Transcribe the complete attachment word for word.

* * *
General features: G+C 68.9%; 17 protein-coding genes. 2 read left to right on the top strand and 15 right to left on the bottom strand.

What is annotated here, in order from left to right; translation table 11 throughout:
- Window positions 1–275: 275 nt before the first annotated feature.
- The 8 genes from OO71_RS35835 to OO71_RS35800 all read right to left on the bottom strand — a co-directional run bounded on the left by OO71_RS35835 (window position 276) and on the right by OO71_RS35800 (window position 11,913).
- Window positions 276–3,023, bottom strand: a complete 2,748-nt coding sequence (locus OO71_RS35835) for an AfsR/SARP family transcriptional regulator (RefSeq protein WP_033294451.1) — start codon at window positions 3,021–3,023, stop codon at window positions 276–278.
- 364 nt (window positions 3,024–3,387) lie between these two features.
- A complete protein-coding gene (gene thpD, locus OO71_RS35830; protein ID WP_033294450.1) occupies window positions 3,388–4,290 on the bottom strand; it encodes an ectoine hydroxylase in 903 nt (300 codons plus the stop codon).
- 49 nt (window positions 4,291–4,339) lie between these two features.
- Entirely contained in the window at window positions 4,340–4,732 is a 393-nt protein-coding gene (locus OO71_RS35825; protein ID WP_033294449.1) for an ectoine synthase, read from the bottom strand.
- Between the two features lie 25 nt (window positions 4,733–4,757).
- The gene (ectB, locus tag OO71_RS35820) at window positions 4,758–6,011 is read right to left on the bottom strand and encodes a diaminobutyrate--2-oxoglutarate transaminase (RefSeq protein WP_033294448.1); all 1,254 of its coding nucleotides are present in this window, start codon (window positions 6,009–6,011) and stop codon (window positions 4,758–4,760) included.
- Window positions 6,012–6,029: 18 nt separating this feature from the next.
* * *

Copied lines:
General features: G+C 68.9%; 17 protein-coding genes. 2 read left to right on the top strand and 15 right to left on the bottom strand.

What is annotated here, in order from left to right; translation table 11 throughout:
- Window positions 1–275: 275 nt before the first annotated feature.
- The 8 genes from OO71_RS35835 to OO71_RS35800 all read right to left on the bottom strand — a co-directional run bounded on the left by OO71_RS35835 (window position 276) and on the right by OO71_RS35800 (window position 11,913).
- Window positions 276–3,023, bottom strand: a complete 2,748-nt coding sequence (locus OO71_RS35835) for an AfsR/SARP family transcriptional regulator (RefSeq protein WP_033294451.1) — start codon at window positions 3,021–3,023, stop codon at window positions 276–278.
- 364 nt (window positions 3,024–3,387) lie between these two features.
- A complete protein-coding gene (gene thpD, locus OO71_RS35830; protein ID WP_033294450.1) occupies window positions 3,388–4,290 on the bottom strand; it encodes an ectoine hydroxylase in 903 nt (300 codons plus the stop codon).
- 49 nt (window positions 4,291–4,339) lie between these two features.
- Entirely contained in the window at window positions 4,340–4,732 is a 393-nt protein-coding gene (locus OO71_RS35825; protein ID WP_033294449.1) for an ectoine synthase, read from the bottom strand.
- Between the two features lie 25 nt (window positions 4,733–4,757).
- The gene (ectB, locus tag OO71_RS35820) at window positions 4,758–6,011 is read right to left on the bottom strand and encodes a diaminobutyrate--2-oxoglutarate transaminase (RefSeq protein WP_033294448.1); all 1,254 of its coding nucleotides are present in this window, start codon (window positions 6,009–6,011) and stop codon (window positions 4,758–4,760) included.
- Window positions 6,012–6,029: 18 nt separating this feature from the next.